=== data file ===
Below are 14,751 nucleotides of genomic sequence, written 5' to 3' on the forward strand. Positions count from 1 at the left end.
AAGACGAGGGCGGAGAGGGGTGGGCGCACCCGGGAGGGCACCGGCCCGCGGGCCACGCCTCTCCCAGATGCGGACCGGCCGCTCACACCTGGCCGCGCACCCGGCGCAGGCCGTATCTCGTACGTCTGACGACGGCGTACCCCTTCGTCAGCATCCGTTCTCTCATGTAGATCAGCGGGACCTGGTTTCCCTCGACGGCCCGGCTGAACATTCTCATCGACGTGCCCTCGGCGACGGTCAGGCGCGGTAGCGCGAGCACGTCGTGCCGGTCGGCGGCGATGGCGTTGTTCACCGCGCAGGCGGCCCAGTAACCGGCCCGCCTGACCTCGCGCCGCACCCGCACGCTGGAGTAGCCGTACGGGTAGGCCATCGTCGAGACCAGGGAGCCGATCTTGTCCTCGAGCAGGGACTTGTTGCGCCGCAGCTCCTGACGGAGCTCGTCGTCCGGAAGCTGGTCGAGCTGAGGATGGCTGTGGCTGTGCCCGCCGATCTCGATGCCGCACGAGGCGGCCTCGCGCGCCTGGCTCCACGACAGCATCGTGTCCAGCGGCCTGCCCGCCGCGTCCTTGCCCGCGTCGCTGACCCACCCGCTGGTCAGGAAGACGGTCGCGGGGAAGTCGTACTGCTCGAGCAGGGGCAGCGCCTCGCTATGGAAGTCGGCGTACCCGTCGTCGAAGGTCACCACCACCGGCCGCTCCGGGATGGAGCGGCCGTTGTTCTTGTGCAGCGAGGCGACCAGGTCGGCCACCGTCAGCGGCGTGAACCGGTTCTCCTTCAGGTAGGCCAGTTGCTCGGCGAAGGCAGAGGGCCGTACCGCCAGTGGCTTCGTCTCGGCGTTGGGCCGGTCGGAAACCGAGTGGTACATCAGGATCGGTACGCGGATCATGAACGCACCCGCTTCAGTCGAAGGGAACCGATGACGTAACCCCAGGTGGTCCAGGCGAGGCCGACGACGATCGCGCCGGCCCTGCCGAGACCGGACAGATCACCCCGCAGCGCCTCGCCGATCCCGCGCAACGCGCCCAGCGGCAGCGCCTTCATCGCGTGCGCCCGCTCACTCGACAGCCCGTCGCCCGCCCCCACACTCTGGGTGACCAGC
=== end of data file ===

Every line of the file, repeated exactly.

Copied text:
Below are 14,751 nucleotides of genomic sequence, written 5' to 3' on the forward strand. Positions count from 1 at the left end.
AAGACGAGGGCGGAGAGGGGTGGGCGCACCCGGGAGGGCACCGGCCCGCGGGCCACGCCTCTCCCAGATGCGGACCGGCCGCTCACACCTGGCCGCGCACCCGGCGCAGGCCGTATCTCGTACGTCTGACGACGGCGTACCCCTTCGTCAGCATCCGTTCTCTCATGTAGATCAGCGGGACCTGGTTTCCCTCGACGGCCCGGCTGAACATTCTCATCGACGTGCCCTCGGCGACGGTCAGGCGCGGTAGCGCGAGCACGTCGTGCCGGTCGGCGGCGATGGCGTTGTTCACCGCGCAGGCGGCCCAGTAACCGGCCCGCCTGACCTCGCGCCGCACCCGCACGCTGGAGTAGCCGTACGGGTAGGCCATCGTCGAGACCAGGGAGCCGATCTTGTCCTCGAGCAGGGACTTGTTGCGCCGCAGCTCCTGACGGAGCTCGTCGTCCGGAAGCTGGTCGAGCTGAGGATGGCTGTGGCTGTGCCCGCCGATCTCGATGCCGCACGAGGCGGCCTCGCGCGCCTGGCTCCACGACAGCATCGTGTCCAGCGGCCTGCCCGCCGCGTCCTTGCCCGCGTCGCTGACCCACCCGCTGGTCAGGAAGACGGTCGCGGGGAAGTCGTACTGCTCGAGCAGGGGCAGCGCCTCGCTATGGAAGTCGGCGTACCCGTCGTCGAAGGTCACCACCACCGGCCGCTCCGGGATGGAGCGGCCGTTGTTCTTGTGCAGCGAGGCGACCAGGTCGGCCACCGTCAGCGGCGTGAACCGGTTCTCCTTCAGGTAGGCCAGTTGCTCGGCGAAGGCAGAGGGCCGTACCGCCAGTGGCTTCGTCTCGGCGTTGGGCCGGTCGGAAACCGAGTGGTACATCAGGATCGGTACGCGGATCATGAACGCACCCGCTTCAGTCGAAGGGAACCGATGACGTAACCCCAGGTGGTCCAGGCGAGGCCGACGACGATCGCGCCGGCCCTGCCGAGACCGGACAGATCACCCCGCAGCGCCTCGCCGATCCCGCGCAACGCGCCCAGCGGCAGCGCCTTCATCGCGTGCGCCCGCTCACTCGACAGCCCGTCGCCCGCCCCCACACTCTGGGTGACCAGC